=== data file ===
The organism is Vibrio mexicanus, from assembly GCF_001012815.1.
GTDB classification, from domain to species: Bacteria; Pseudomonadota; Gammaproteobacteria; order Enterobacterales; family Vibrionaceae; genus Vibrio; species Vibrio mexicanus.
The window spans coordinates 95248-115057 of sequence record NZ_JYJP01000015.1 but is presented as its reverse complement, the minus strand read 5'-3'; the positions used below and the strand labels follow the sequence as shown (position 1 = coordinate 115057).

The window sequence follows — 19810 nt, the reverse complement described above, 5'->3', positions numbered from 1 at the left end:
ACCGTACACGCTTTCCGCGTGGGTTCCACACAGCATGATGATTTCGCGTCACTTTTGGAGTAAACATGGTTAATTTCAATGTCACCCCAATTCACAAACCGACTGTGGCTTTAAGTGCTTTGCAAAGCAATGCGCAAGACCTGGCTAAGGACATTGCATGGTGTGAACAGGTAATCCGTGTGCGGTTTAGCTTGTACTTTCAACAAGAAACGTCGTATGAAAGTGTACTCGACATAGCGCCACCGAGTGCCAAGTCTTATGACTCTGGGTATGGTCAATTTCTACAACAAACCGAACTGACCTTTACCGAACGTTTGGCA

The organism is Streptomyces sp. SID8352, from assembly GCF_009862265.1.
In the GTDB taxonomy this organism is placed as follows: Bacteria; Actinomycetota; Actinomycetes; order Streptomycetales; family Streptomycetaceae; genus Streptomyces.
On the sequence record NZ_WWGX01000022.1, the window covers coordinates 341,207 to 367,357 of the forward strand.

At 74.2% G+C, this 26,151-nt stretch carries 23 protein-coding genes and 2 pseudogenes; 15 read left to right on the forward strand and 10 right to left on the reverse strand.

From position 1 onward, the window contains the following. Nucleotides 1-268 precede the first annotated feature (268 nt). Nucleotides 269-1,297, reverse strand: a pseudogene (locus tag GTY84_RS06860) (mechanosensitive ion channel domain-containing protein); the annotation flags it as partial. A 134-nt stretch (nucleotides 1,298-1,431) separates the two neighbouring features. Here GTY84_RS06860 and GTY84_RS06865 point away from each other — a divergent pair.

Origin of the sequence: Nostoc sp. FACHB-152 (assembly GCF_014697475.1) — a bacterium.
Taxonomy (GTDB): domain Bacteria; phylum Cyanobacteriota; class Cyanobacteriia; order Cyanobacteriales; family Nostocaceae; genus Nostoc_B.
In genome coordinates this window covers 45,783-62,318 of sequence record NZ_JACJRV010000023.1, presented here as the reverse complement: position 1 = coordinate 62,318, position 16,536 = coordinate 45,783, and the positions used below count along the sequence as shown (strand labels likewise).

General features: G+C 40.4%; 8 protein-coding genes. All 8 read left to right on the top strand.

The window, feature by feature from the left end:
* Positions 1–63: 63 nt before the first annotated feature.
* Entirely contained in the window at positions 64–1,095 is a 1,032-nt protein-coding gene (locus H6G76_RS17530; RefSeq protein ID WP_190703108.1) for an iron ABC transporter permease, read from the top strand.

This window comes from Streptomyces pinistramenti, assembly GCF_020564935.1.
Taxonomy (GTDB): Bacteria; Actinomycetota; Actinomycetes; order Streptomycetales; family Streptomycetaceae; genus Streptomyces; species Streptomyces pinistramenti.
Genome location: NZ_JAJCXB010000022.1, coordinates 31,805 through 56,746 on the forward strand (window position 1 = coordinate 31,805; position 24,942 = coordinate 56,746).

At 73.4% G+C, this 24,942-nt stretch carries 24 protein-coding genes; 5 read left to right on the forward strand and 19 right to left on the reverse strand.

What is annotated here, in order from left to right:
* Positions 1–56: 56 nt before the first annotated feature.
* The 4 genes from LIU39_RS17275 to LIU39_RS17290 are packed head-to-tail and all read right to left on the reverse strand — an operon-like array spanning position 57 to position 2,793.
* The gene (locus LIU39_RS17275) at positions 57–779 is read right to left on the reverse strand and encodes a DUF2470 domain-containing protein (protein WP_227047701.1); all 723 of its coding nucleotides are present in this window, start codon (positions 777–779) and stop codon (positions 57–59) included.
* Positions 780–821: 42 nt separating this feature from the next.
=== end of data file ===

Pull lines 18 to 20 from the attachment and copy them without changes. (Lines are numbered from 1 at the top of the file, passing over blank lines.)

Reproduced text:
This window comes from Streptomyces pinistramenti, assembly GCF_020564935.1.
Taxonomy (GTDB): Bacteria; Actinomycetota; Actinomycetes; order Streptomycetales; family Streptomycetaceae; genus Streptomyces; species Streptomyces pinistramenti.
Genome location: NZ_JAJCXB010000022.1, coordinates 31,805 through 56,746 on the forward strand (window position 1 = coordinate 31,805; position 24,942 = coordinate 56,746).